WASHINGTON — Sempra Energy nabbed a critical license to broadly export natural gas from its Hackberry, La. facility on Tuesday, marking the sixth such approval handed down by the Obama administration.
Although Sempra still needs to obtain other government permits before it can add exporting equipment to the Cameron LNG receiving terminal, the conditional export license issued by the Energy Department marks a major milestone in its quest to begin shipping liquefied natural gas overseas.
The Energy Department granted Sempra’s request for a 20-year license to export up to 1.7 billion cubic feet of natural gas per day to countries that do not have free-trade agreements with the United States.
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The Energy Department has now authorized companies to export up to 8.5 billion cubic feet per day of liquefied natural gas to non-free-trade partners, about 13 percent of current daily production.
Although federal law generally allows natural gas exports to countries that have free-trade agreements with the U.S., the level of scrutiny is slightly higher for non-free-trade partners. In those cases, the Energy Department must authorize natural gas exports unless it determines they are “not be consistent with the public interest.”
The Energy Department’s last approval went to Freeport LNG in November, well beyond administration officials’ suggestions of four to six weeks between export decisions. The longer timeline has fanned frustration among export boosters and fears that more delays are on the horizon.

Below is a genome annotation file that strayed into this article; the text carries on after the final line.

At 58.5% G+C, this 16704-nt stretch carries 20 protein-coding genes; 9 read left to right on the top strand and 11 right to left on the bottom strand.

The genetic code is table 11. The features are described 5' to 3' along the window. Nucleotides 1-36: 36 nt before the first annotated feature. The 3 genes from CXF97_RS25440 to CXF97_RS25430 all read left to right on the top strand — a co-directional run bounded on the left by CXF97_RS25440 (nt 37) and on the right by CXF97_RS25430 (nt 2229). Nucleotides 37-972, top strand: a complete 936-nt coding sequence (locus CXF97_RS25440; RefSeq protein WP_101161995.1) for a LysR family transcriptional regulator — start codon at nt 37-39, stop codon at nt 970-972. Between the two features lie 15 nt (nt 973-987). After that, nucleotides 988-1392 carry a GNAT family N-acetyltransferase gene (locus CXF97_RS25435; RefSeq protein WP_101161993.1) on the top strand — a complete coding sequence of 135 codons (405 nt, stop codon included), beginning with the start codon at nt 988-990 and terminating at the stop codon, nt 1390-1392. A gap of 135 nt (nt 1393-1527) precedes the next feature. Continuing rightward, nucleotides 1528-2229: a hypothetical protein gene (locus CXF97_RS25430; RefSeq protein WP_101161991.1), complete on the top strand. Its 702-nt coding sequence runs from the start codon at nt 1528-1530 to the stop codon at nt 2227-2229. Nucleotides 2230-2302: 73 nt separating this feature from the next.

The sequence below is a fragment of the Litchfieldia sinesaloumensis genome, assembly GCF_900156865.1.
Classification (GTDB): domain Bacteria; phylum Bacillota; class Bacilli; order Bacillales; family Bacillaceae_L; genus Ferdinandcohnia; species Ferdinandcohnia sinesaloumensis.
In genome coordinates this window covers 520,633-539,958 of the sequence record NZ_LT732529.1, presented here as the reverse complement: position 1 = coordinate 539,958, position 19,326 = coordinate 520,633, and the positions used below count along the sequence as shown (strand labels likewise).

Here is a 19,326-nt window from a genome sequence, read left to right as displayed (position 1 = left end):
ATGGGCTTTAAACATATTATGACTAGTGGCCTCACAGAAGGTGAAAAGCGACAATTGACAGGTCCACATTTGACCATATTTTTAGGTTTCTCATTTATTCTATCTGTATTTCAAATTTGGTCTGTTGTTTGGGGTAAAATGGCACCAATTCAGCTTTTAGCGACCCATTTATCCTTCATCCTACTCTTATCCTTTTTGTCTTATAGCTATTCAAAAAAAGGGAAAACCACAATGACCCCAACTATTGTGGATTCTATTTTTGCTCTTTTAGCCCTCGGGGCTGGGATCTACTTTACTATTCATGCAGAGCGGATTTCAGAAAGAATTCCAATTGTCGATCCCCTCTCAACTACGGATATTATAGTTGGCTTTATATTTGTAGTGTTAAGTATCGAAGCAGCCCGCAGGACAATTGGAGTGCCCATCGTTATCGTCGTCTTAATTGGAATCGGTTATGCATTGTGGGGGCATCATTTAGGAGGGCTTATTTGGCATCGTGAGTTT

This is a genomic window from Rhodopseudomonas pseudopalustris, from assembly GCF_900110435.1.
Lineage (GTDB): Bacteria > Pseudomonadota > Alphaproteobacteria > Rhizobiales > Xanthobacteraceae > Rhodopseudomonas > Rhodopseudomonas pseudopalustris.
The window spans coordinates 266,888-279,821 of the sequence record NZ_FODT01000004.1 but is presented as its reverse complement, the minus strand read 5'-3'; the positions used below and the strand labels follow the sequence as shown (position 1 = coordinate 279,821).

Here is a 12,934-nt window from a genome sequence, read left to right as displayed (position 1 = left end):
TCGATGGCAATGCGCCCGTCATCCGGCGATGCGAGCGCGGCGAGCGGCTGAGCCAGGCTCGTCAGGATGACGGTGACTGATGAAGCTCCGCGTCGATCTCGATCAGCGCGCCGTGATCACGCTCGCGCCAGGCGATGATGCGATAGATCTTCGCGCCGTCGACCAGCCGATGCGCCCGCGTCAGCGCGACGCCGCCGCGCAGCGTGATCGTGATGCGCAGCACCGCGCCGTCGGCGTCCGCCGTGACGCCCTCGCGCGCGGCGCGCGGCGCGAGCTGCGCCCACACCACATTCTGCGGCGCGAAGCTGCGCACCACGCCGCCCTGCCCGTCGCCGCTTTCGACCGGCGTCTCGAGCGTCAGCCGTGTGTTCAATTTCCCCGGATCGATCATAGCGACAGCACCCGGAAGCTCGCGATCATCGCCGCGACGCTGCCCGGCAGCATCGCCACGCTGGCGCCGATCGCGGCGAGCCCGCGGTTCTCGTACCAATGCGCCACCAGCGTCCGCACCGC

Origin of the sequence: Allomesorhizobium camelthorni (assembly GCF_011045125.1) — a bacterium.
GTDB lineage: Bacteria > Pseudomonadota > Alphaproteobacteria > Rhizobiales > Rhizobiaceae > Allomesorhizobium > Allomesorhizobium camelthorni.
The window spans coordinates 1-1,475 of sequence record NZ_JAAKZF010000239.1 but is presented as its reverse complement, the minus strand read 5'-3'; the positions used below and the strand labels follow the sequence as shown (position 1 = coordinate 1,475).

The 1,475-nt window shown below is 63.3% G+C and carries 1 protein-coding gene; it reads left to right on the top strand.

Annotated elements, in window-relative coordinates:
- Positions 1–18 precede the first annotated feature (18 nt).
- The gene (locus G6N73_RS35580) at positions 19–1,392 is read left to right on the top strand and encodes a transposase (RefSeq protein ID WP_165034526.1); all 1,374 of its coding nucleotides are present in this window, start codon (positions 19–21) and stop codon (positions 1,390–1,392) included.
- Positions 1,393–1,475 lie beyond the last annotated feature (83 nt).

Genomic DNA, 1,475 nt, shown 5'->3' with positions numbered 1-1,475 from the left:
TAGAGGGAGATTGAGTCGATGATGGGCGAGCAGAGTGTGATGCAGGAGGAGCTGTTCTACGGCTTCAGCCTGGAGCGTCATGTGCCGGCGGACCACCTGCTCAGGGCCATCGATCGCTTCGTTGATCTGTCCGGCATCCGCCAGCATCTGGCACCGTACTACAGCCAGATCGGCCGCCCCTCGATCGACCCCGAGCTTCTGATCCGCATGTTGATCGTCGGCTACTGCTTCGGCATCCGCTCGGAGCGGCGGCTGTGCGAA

Sempra’s Cameron LNG subsidiary operates the existing terminal along the Calcasieu Channel in Hackberry, which was originally built to receive tanker shipments of liquefied natural gas, before the current shale gas boom made those imports unnecessary.
The company is planning to build three trains capable of liquefying natural gas by super chilling it to 260 degrees below zero. The project also would involve building a new 21-mile natural gas pipeline and a compressor station.
Sempra owns 50.2 percent of Cameron LNG. its other partners are GDF Suez, Japan LNG Investment and Mitsui & Co.
Some lawmakers and manufacturers worry foreign sales of U.S. natural gas will drive prices too high for domestic consumers.
Energy Department officials promised they would “monitor any market developments and assess their impact” when reviewing individual applications, but they have not specified what data could trigger an analysis — or whether they would even take a formal pause to conduct it. Regulators did not take an official timeout after the government’s Energy Information Administration released oil and gas forecasts in December.
Export debate: LNG export critics call for time out
Meanwhile, export boosters have said the slow pace of export approvals could prevent U.S. companies from winning the global competition to sell natural gas to Asian markets clamoring for the fossil fuel.
“This [Cameron LNG] facility alone promises a potential investment of over $4 billion, and each export approval strengthens our competitive position in the international market,” said Erik Milito, upstream director for the American Petroleum Institute.
Next up for review is the Jordan Cove Energy Project proposed for Coos Bay, Oregon, which wants to export 800 million cubic feet of natural gas per day to non-free-trade partners.
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